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HSC 308, Exam 4 Notes

by: Taylor Vermaat

HSC 308, Exam 4 Notes HSC 308

Taylor Vermaat
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These notes go over what will be covered on exam four.
Physiology of Sport and Exercise
Micah Zuhl
Study Guide
Physiology of Sport and Exercise
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This 13 page Study Guide was uploaded by Taylor Vermaat on Tuesday February 16, 2016. The Study Guide belongs to HSC 308 at Central Michigan University taught by Micah Zuhl in Summer 2015. Since its upload, it has received 35 views. For similar materials see Physiology of Sport and Exercise in Nursing and Health Sciences at Central Michigan University.

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Date Created: 02/16/16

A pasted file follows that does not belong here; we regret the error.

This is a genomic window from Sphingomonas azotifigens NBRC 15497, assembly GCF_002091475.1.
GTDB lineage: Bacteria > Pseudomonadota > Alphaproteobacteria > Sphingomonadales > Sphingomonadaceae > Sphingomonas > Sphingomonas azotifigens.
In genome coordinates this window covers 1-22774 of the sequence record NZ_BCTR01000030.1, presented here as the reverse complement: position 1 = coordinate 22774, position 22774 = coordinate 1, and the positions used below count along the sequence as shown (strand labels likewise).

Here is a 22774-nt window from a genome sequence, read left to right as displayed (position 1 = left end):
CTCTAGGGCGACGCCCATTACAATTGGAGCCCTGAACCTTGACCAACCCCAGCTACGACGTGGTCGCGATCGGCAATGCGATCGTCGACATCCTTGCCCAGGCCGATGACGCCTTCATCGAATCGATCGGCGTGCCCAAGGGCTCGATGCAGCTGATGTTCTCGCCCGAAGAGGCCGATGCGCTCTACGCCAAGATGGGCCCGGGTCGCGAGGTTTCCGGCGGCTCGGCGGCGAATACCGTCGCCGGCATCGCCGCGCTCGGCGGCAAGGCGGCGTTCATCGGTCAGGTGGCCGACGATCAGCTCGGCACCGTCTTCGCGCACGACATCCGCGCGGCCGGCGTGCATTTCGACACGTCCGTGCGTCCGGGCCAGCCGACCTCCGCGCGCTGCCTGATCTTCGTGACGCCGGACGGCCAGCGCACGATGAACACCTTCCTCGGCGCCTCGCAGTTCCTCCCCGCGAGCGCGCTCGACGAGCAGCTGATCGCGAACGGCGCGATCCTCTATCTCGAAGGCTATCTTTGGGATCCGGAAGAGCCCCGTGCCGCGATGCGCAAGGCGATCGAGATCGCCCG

Vermaat 1 Physiology of Sport and Exercise: Exam 4 Lecture 8  The Cardiovascular System and Its Control Exercise for health of heart and skeletal muscle rather than weight management. Weight management is done by a restriction of calorie intake. Cardiovascular System: Major Function Delivers O2 Removes CO2 and waste Transports hormones Organization of Cardiovascular System The pump  heart  Capable of adjusting work to meet metabolic demands of body  Very fatigue resistant  Able to generate own electrical impulse  Made up of Type I muscle fibers and LOTS of mitochondria o Location: mediastinal cavity between R/L lung, behind body of sternum and in front of spinal cord o Valves are attached to the papillary muscle by chordae tendineae  Separated into four quadrants… o Interventricular Septum o Fibrous Skeleton  Separates atria and ventricles  Electrical signal cannot penetrate  Three layers of the heart wall o Pericardium  10-30 mL of fluid that decreases friction around heart  Pericarditis  swelling and irritation of the pericardium, the sac like membrane that surrounds heart  Anchors heart o Myocardium  Contracts to eject blood  Think muscular layer  Cardiac tissue o Endocardium  Smooth, thin layer  Lines heart chambers Vermaat 2  Allows blood to flow smoothly Blood flow through the heart: Right atrium  tricuspid  R. ventricle  pulmonary semilunar valve  pulmonary artery  lungs  pulmonary veins  L. atria  mitral  L. ventricle  aortic semilunar  aorta Right heart = pulmonary circulation Left heart = systemic circulation Myocardial Blood Supply Circulation R. Coronary: supplies R. atrium and ventricle, inferior wall of L. ventricle, 1/3 of intraventricular septum When our heart is beating so fast, there is a reduced filling time in ventricles and we slow down, reducing cardiac output at increased exercise L. (main) coronary artery: supplies left side of heart, divided into circumflex, anterior descending Myocardial Tissue  Allows for delayed onset and prolonged contraction of the cardiac muscle  AP is sent to heart; every single muscle fiber is contracting every time in heart  Pacemaker tissue: does not have resting membrane, coordinate firing of myocardial  Myocardial cells have L-type Ca+ channels o Calcium induced calcium release Heart Activity Control Intrinsic Regulation: inside regulation, all alone without input from any sources Ability  maintain HR (100 BPM), increase contractibility if heart volume increases Cardiac Conduction System Does not have a resting membrane potential Spontaneous rhythmicity: special heart cels generate and spread and generate electrical signals Electrical signal spreads via gap junctions SA always fires, does not need an impulse SA node tells the myocardial tissue to contract! Force of contraction: fill the heart and it will contract with great force  Frank Starling Law: stroke volume increases in response to increased ventricular filling Extrinsic Regulations: external, operating from outside Rate and force of contraction can be modulated by external factors Main controllers: Vermaat 3 SNS: Sympathetic system Increases HR above intrinsic HR and increase contractility Release NE PNS: Parasympathetic system [reaches heart via vagus nerve] Main effect  decrease HR below intrinsic HR and decrease contractility Releases Ach, hyperpolarizes cells Enhancing Contractile Force The heart must contract only once with each heart beat and must FULLY relax between each contraction Strength of cardiac muscle contraction must be regulated by modulating the force generated during each contraction ANS: regulation of contractility As HR increases, contractility increases! Why? Due to greater calcium availability More AP = more calcium influx If we don’t fill the heart, we cannot increase cardiac output! Cardiac Cycle All mechanical and electrical events that occur during one heartbeat Vermaat 4 Peak ejection at 120 mmHg  systole Ejection occurs between 80 mmHg and 120 mmHg Aortic valve (AV) opens at 80 mmHg  diastole Ventricular pressure exceeds aortic pressure only for a short time. Diastole Relaxation phase  chambers fill with blood, twice as long as systole Systole Contraction phase Stroke Volume (SV) : volume of blood pumped in one heartbeat Most blood ejected during SYSTOLE EDV – ESV = SV Resting range = 60 mL - 70 mL Maximal exercise = 100 mL - 130 mL Ejection Fraction (EF) : percent of EDV pumped How much blood is pump proportional to how much you fill the heart Clinical index of heart contractile function Resting range 60-70% Maximal exercise 75-85% Vermaat 5 Cardiac Output (Q) : total volume of blood pumped per minute HR x SV = Q Resting cardiac output ~ 4.2 L – 6 L Maximal exercise 20 L – 32 L To increase Q = increase SV  increase HR  increase both the containers  vessels The Vascular System Arteries Arterioles Capillaries Venules Veins Arteries and Veins Arteries  distribution system Veins  collection system Capillaries  diffusion/ filtration system Blood Pressure Systolic pressure (SBP) Highest pressure in artery (during systole) ~110 to 120 mmHg Diastolic pressure (DBP) Lowest pressure in artery (during diastole) ~70 to 80 mmHg Mean arterial pressure (MAP) Average pressure over entire cardiac cycle We must maintain this! How? Two main regulators of BP  SNS and HORMONES SNS Regulation: receptors on cardiac tissue and peripheral vasculature Increase SNS activation = vasoconstriction Decrease SNS activation = vasodilation Hold most of our blood is venous circulation. Blood Measurements: total blood volume ~5 L Hematocrit values: percentage of red blood cells Hemoglobin values Plasma volume Blood Viscosity Thinkness of blood Twice as viscous as water Viscosity increase at hematocrit increase Regulation Hemodynamics – Exercise Hemodynamics BP and HR Regulation of hemodynamics: CV Control Center Vermaat 6 Pressure: force that drives flow – HR and BP Control of SNS and PNS Controls  HR, BP, vasomotor Controls ventilation and vomiting How does the Medulla regulate the CVS? Monitoring the stretch of aorta and carotid arteries Systemic mean arterial blood pressure is the principle variable that the CVS controls! How does the Medulla regulate BP? [at rest] Baroreceptors are the primary sensors for CV regulation (they sense the stretch in arterial wall), medulla turns down SNS, turns up PNS Arterial Baroreceptors Baroreceptors exert a negative drive of CV function and BP : negative feedback system What happens when you stand up too fast? Drop in BP, SNS not kicking in fast enough…medulla is not responding fast enough to baroreceptors Hemodynamics during Acute Aerobic Exercise What causes heart rate to increase during exercise? Autonomic Regulation HR increase during exercise  decrease in parasympathetic control, increase sympathetic activation The initial increase in HR (<120 bpm) is driven by a decrease in PARASYMPATHETIC (vagal) TONE! Initial drive is the backing of of parasympathetic (vagal) tone!!! Sympathetic activation and E/NE spillover from adrenal medulla can also drive HR up. Recovery? Vagal (parasympathetic) tone takes back over, profound drop in HR (18-22 beat drop within 1 minute) What drives up HR? 1. Parasympathetic control backs off, up too HR of roughly 120 bpm 2. Sympathetic activation 3. Epinephrine spillover – peak HR ACTIVATED THROUGH THE MEDULLA Stroke Volume: increases during exercise What causes an increase in stoke volume? 1. Increase venous return (preload) 2. Increase contractility (Ca++ sensitivity) 3. Sympathetic activation 4. Decrease afterload (DBP) Why does venous return increase so much? Muscle Pump SV and Exercise: resting and exercise SV is higher in trained humans The body must increase pressure and maintain pressure during exercise. Why? How? Vermaat 7 Decrease in contractility, decrease in oxygen deliver to heart Pressure increases due to: 1. Reset of baroreceptors 2. Activation of SNS (sympathetic nervous system) Why does stroke volume decrease at maximal exercise? Decreased EDV because the heart is pumping so fast it does NOT have time to fill Response to exercise: Increase SBP directly with exercise intensity Mainly due to SNS activation on larger arteries, vasoconstriction Why does DBP decrease? Decrease in peripheral resistance because of blood vessel dilatation at muscle Due to SNS activation at periphery and local factors During exercise there is a decrease in total peripheral resistance to allow more blood flow to working muscle! Why is a decrease in TPR beneficial during exercise? Increase delivery of oxygen to tissue Slower transit time through capillaries Peripheral = muscle Skeletal Muscle Oxygen Extraction a-vO 2iff local ability of muscle to extract oxygen in circulation arterial content entering tissue minus venous content leaving the muscle Peripheral extraction – skeletal muscle 1. SNS causing vasodilation at periphery 2. Local factors During exercise there is a greater extraction of oxygen. Summary: Must maintain MAP during exercise We are hemodynamically challenged Pulse pressure proportional to stroke volume (SV) At rest pulse pressure = 40 mmHg Would an increase in SV mean an increase in pulse pressure? YES Greater range for ejection to occur by maintaining low DPB and increase SBP Does MAP or Pm increase with exercise? Increase from 94 to 113 Huge drive/ increase of SBP and Q to delivery blood to periphery If we don’t drive up Q, we cannot maintain arterial pressure 1. HR and SV increase 2. Q increase 3. TPR decrease VO2 = HR x SV x a-vO2diff  ability to transport and ability to uptake/ utilize What happens to VO2 during exercise? Vermaat 8 SV is main difference between trained athlete and normal person. HR is strongest contributor to the ability to perform sustained aerobic exercise. Sustain aerobic exercise = HR Peak exercise = SV Detraining Effect on VO2max = decrease SV = decrease HR = increase What drives decrease in VO2max? Stroke volume (SV) What regulates intrinsic regulation of heart? Cardiac Conduction System Myocardial blood supply is greatest during diastole! Why? Coronary arteries are compressed during systole. What effects the size and thickness of the heart? Disease  hypertension Vermaat 9 Contraction through exercise Intrinsic factors that influence heart? Frank Starling Law  increase contractility Spontaneous rhythmicity  pacemaker cells control HR Extrinsic factors that influence heart? Sympathetic system & parasympathetic system How do we maintain flow when hear is at rest? Recoil of vessels If you want to increase EDV during exercise, where does the blood come from? Veins, increase in venous return Respiratory System Pulmonary physiology Purposes  Delivery O2 to and remove CO2 from all body tissues Regulation of CO2 levels and pH Carried out by four process 1. Pulmonary ventilation 2. Pulmonary diffusion 3. Transport of gasses 4. Exchange on O2 and CO2 between the blood and tissues Resting ventilation = 6 L/min Maximum VE = 150 L/min Rest cardiac output = 5-6 L/min Max Q = 25 L/min Inspiration = active process Causes intrapulmonary pressure to fall below atmospheric pressure Expiration = recoil of lung Decrease in lung volume = increase intrapulmonary pressure Air always moves from high pressure to low pressure! Pressure increase = venous compression/ squeezing Pressure decrease = venous filling As volume is decreasing (expiration), pressure is increasing! Takes a lot of effort at low volumes Surfactant- keeps alveoli open Pulmonary Volumes  measured using spirometry Tidal volume: amount of air each breathe Vital capacity: greatest amount of air the can be expired ater full inspiration Influences: smoking, lung disease, increase in residual volume Vermaat 10 Residual volume: the air that remains to reduce the work for inhalation Total lung capacity: sum of vital capacity and RV Inspiration and Expiration during Exercise:  Must increase TV and frequency/ rate at which we are breathing The rate and depth of inspiration increases during exercise Activation of respiratory muscles which allow for greater pressure changes Onset exercise  increase in ventilation Early light exercise  increase TV Late, high intensity  increase rate/frequency Ventilation increase proportional to metabolic needs to muscles Low-exercise intensity  increase TV only High-exercise intensity, increase rate/frequency Pulmonary diffusion: Two main functions: 1. Replenishes blood oxygen supply 2. Removes CO2 from blood Gas Exchange in Alveoli 1. Increase surface area (blood and oxygen interaction) 2. Pressure gradient (O2 moves in, CO2 moves out) 3. Diffusion rate a. Partial pressure (PO2, PN2, PCO2) b. PO2 = 20.93%, PN2 = 79.04%, PCO2 = 0.03% c. Gas percentage never changes Lung blood flow = systemic blood flow Bottom 1/3 perfused with blood at REST What is the most important factor for determining gas exchange? Partial pressure gradient  drives gas diffusion  w/o gradient = no diffusion Why is PO2 lower in alveolar in relation to atmospheric? b/c body temperature, 100% humidity which influences water vapor pressure % O2 in alveoli is lower b/c of dead space 60-65 mmHg = partial pressure gradient Gas Diffusion during Exercise: 1. O2 diffusion capacity increases due to more even lung perfusion a. Gas exchanges over full lung surface INCREASE SURFACE AREA by… 2. Vasodilation of bronchioles and pulmonary vessels 3. SNS activation Vermaat 11 During exercise, how do we increase gas diffusion/exchange? Increased lung perfusion Increased ventilation Main transporter of O2 = hemoglobin O2 must move from atmosphere  alveoli  blood  skeletal muscle Hemoglobin saturation: High PO2, high saturation As PO2 drops, increase offloading Saturation at the muscle  PO2 = 40 – 20 mmHg Hemoglobin offloading occurs during a PO2 of 40 and 100 mmHg More O2 offloading at tissue Curve shift to right indicates more O2 offloads at tissue Decreased O2 affinity When we get hot Factors that increase offloading, many increase with exercise: 1. Increase temperature 2. Increase PO2 3. 2,3 DPG 4. more acidic (Bohr effect) [Bohr Effect: increase temp, increase PO2, increase 2,3 DPG, acidosis = decrease in pH] Decreased affinity = Decrease temperature, decrease PO2, decrease 2,3 DPG, increase pH Myoglobin take O2 from hemoglobin Myoglobin offloads O2 when PO2 falls below 20 mmHg Skeletal muscle PO2 ranges from 2-40 mmHg Decreases during exercise Vasodilation CO2 Transportation: Carried in blood three ways… 1. as bicarbonate ions 2. dissolved in plasma 3. bound to Hb at tissue = CO2  bicarbonate at lung = bicarbonate  CO2  blown off O2 transport and delivery during exercise  1. vasodilation at muscle, decrease PO2, increase blood flow 2. increase O2 extraction 3. local conditions that influence hemoglobin disassociation Why do we vasodilation at the periphery? Vermaat 12 SNS activation = increase PO2 at the muscle Influence hemoglobin to offload? 1. Temperature increae 2. pH decrease 3. increase 2,3 DPG (PCO2) 4. O2 offloading How do we handle change in pH? Handle acidosis. We maintain intracellular and extracellular pH using… 1. Metabolic buffer, lactate 2. Chemical buffers in the blood, bicarbonate 3. Pulmonary ventilation increased, blow off CO2 4. Kidney function, excrete protons Lactate serves as buffer. Takes on proton. Bicarbonate take proton from blood and offload, blown off as CO2. Increase in protons and CO2 causes ventilation to increase. Kidneys can excrete bicarbonate through urine, most deals with phosphate Increase pH = kidneys will excrete bicarbonate Hyperventilate = blowing off more CO2 Medulla Regulation: PCO2 is main regulator though central/peripheral chemoreceptors Body must maintain homeostatic balance b/w blood PO2, PCO2, PN2 Coordination between respiratory and cardiovascular systems Coordination via involuntary regulation of pulmonary ventilation What happens… Step 1  onset exercise Muscle contraction begins, PO2 levels increase slightly Step 2  Increase TV, activate respiratory muscles to increase ventilation Step 3  increased intensity Increase breathing frequency/ rate Step 4 high intensity exercise Hyperventilation, further increase with PCO2, blown off as CO2, drives ventilation to maximal level Step 5  recovery Ventilation remains high to blow off protons, maintain heat production Active recovery = facilitates pH recovery 30-60 min Passive recovery = 60-120 min 1. Muscle contraction increases PCO2 levels 2. Increase TV due to activation of respiratory muscles 3. Increase intensity, increase in frequency Vermaat 13 4. Intensity approaches maximal, ventilation increases due to blow off of non-metabolic CO2 (buffer) 5. Recovery ventilation to manage protons and temperature Ventilation starts faster than cardiac output How do we buffer acidosis? What limits VO2max? [higher brain limitations] Central brain regulation: brain shuts down to prevent damage Central cardiovascular and pulmonary Limitation in O2 delivery to the tissue CV Theory: idea that skeletal muscle has capacity to consume oxygen that exceeds the cardiopulmonary system Why? Blood doping, breathing pure O2 Ventilation is NOT a limiting factor Major difference between trained and untrained person? STROKE VOLUME Other possible limitation? Metabolic limitation = not enough ATP Type of muscle being recruited – large, a lot of mitochondria Central brain regulation – brain protecting heart?